4 Botanical Hangouts in Tokyo
Sometimes when you’ve been in the city for too long, you crave a little nature—for a breath of fresh air; to ground you; to feel relaxed. You can drive an hour out of some cities and find yourself in a green space. But when you’re in the truly massive expanse of urbanity that is Tokyo, it’s kind of a different story. If you find yourself desperate for a bit of greenery but don’t have enough time to go on a day trip, why not visit some of these places? They’re easy to access and all feature some of the city’s most vibrant and beautiful flora!
Image courtesy of Botanist.
A few steps from the iconic LaForet department store in Harajuku is a gorgeously green shop called Botanist. Botanist is a Japanese beauty brand offering affordable body and hair care products that are made from a wide variety of plants and smell heavenly. The shop is a minimalist’s dream: monochrome, spacious, and with calming green plants hanging from the walls, it’s truly the epitome of the word “fresh”. But wait, there’s more! Take a look upstairs and you’ll find a café that continues the same aesthetic with plants but with a touch of magic delivered by fairy lights! The menu has a good range of options including vegetarian and vegan dishes. They also offer seasonal items like the cherry blossom burger during Spring, so be on the look-out for any exclusive items when you visit!
Image courtesy of Japan Guide.
One of Tokyo’s biggest and most beautiful parks is Shinjuku Gyoen. It features a Japanese garden, an English garden, and a French garden. There’s also a greenhouse if you visit during the winter months! It’s known as one of the best places to view Japan’s awe-inspiring cherry blossoms in the springtime. Every year thousands of locals and tourists flock to the park in the early hours of the morning to stake their claim on the best picnic spot. And if you’ve ever wanted to be the protagonist of a movie, now you can! The famous animated film Garden of Words is mostly set in Shinjuku Gyoen, and with the hyper-realistic style you feel like you’re visiting the real park.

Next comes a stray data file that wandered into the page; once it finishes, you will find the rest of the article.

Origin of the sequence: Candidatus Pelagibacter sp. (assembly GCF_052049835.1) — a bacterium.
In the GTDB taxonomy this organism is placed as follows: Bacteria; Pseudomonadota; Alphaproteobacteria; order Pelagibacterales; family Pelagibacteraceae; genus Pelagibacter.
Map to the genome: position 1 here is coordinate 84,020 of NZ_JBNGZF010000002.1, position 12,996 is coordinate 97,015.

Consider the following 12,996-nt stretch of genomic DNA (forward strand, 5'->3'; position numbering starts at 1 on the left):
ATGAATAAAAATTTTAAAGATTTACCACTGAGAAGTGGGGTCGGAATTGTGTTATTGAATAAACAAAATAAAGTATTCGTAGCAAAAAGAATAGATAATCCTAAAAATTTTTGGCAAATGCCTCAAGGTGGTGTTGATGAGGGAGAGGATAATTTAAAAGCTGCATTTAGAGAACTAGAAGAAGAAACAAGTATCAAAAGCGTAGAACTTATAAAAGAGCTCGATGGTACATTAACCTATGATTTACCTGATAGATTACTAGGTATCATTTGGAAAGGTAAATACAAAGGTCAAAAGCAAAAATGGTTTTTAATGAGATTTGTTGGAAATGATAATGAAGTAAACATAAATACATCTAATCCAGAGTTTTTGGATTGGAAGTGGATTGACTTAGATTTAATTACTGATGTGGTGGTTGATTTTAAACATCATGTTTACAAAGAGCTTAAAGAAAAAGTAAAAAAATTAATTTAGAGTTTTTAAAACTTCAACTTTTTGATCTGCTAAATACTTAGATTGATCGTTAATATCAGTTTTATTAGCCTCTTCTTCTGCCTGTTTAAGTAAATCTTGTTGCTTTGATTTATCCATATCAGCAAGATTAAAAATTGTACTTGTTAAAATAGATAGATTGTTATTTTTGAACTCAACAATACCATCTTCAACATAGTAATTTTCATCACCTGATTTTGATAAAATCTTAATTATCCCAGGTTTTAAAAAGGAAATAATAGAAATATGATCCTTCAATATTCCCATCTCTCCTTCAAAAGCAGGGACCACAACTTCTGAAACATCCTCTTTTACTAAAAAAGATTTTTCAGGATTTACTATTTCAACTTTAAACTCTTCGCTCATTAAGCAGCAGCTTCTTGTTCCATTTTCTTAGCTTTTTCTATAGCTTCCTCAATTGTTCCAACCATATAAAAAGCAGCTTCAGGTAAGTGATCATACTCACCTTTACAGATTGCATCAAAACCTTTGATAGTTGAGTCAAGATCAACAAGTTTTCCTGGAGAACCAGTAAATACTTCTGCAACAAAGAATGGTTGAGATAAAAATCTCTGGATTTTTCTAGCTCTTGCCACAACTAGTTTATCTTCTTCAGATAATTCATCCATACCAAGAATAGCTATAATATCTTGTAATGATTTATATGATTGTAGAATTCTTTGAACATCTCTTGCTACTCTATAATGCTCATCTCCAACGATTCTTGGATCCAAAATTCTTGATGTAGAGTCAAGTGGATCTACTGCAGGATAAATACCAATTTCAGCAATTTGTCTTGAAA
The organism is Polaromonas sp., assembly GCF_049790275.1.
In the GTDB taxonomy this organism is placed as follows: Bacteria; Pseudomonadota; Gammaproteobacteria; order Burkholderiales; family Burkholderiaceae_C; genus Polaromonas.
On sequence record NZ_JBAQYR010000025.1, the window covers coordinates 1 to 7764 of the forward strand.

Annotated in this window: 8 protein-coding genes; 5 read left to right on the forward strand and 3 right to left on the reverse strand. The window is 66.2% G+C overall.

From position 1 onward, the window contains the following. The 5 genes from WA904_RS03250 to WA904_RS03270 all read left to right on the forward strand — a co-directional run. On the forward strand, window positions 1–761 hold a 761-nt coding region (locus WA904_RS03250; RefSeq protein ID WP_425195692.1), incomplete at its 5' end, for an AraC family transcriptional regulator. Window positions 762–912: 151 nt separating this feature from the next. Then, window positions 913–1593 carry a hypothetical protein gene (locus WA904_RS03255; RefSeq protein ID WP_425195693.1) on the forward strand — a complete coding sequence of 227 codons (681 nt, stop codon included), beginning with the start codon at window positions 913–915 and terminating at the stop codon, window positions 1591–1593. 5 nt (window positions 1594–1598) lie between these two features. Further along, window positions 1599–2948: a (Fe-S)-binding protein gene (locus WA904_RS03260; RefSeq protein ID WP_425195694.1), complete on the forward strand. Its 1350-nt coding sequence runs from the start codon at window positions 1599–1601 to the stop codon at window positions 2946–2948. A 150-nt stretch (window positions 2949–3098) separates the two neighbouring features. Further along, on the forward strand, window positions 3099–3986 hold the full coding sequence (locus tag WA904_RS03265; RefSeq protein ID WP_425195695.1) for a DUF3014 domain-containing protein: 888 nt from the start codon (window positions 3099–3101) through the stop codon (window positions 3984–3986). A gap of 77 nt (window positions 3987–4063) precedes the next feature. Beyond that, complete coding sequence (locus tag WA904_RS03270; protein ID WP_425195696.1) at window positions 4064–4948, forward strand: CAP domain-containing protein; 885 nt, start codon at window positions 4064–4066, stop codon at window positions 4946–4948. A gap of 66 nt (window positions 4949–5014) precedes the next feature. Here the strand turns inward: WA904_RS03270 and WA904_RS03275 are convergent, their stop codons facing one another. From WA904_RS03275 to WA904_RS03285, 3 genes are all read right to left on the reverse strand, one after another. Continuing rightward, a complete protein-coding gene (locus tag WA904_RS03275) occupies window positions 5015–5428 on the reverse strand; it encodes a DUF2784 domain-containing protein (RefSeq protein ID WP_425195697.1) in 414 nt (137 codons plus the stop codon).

Image courtesy of Aoyama Flower Market.
Aoyama Flower Market
Flower shops are kind of a big deal in Japan. There are many species of flowers that are unique to the country and flower arranging (ikebana) is an art form. You’ll see florists on nearly every street corner, but the most popular is a chain called Aoyama Flower Market. As you enter the store, you’re greeted with a charming display of different types of flower arrangements that change according to the season and occasion. There might be sunflowers, lilies of peace, or birds of paradise all depending on what’s been freshly grown. The chain’s biggest stores in Tokyo, located in Aoyama, Kichijoji and Akasaka, are also home to the Aoyama Flower Market Tea House. You’re sure to find the most Instagram-worthy food here: french toast, parfait, salads—perfectly decorated with edible flowers!
Image courtesy of Kay Knofi.
If you are a keen thrifter, you’ll probably have heard of Shimokitazawa—a district of Tokyo with many a thrift store. And now, due to the area’s popularity with fashionistas, there has been an upsurge of retail brands setting up shop. One particularly quirky store is CUNE. On their website, their concept reads: “We do not ask you to buy. We just want you to keep an eye on what we are doing from a distance”—pretty unconventional for a brand! But where does the green come in, you ask? The Shimokitazawa branch of CUNE has a café with an indoor tree, green frog characters, and green mood lighting. It’s definitely a cozier, more low-key vibe than the other places on our list of green hangouts and the coffee is pretty cheap, too!
Written by Kay.